Computer Music II: Sound Art
|Professor: Douglas Repetto [douglas at music columbia edu]
|TA: Daniel Iglesia [dei2101 at columbia edu]
|Our Motto: "Why, then how."
|syllabus | schedule
N.B.: This is not a class about learning to use software or hardware tools. You are expected to either have some experience with your tools or be willing to learn how to use them outside of class. Most students in CMII should have already taken Basic Electroacoustics (or something similar), which focuses on basic computer music tools, theory, and techniques. You are encouraged to experiment and to learn new ways of working in this class; just keep in mind that while the CMC can provide access to tools, learning to use them is your responsibility.
Discussions cover historical and contemporary uses of sound art in numerous disciplines, forms, styles, and movements, and the work of individual artists. Numerous short readings will be assigned to accompany the discussions.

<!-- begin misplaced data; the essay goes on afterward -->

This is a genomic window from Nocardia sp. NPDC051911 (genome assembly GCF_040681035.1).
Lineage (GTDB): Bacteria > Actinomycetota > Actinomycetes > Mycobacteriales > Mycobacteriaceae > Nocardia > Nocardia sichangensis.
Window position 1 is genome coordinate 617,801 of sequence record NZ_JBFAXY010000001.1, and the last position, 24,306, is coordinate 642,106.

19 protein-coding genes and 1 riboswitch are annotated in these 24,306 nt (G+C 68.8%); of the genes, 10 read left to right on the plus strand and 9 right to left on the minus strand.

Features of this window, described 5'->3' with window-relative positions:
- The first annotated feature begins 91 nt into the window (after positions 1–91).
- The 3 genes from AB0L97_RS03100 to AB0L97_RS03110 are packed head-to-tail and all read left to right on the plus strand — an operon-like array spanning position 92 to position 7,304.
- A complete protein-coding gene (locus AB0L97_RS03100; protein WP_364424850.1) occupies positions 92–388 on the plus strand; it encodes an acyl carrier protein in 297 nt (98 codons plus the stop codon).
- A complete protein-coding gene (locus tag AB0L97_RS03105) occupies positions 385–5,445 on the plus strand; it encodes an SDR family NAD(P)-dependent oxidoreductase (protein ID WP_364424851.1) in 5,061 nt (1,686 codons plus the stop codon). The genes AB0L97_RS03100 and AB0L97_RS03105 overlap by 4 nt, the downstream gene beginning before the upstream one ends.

Student research involves brief reports on student-selected topics related to the discussions. Student works are art projects proposed and/or created by individual students or collaborative groups based on a "commission" model that will be explained in class.
We will also have visits from a number of guest artists during the term.
Typical class discussion topics include:
basic electronics bio-artand so on. The schedule is kept fairly flexible to accommodate student interests.
midterm project: 25%
final project: 25%
Come to class, do the assignments, do the two projects, and you have an A. Don't do all of that, and you don't have an A. Grading is purely mechanical, and does not involve the evaluation of your work.
This grading policy is designed to encourage you to stretch out and take chances with your work, as the "success" of your pieces is not related to your grade in the class.
The username and password will be given to you on the first day of class. You may do your work anywhere you like and use whatever tools you want. You are not required to use any particular software, hardware, techniques, equipment, etc. However, you will need to present your work regularly in class, so take that into consideration when deciding how and where to do your work.
(Have some fun!)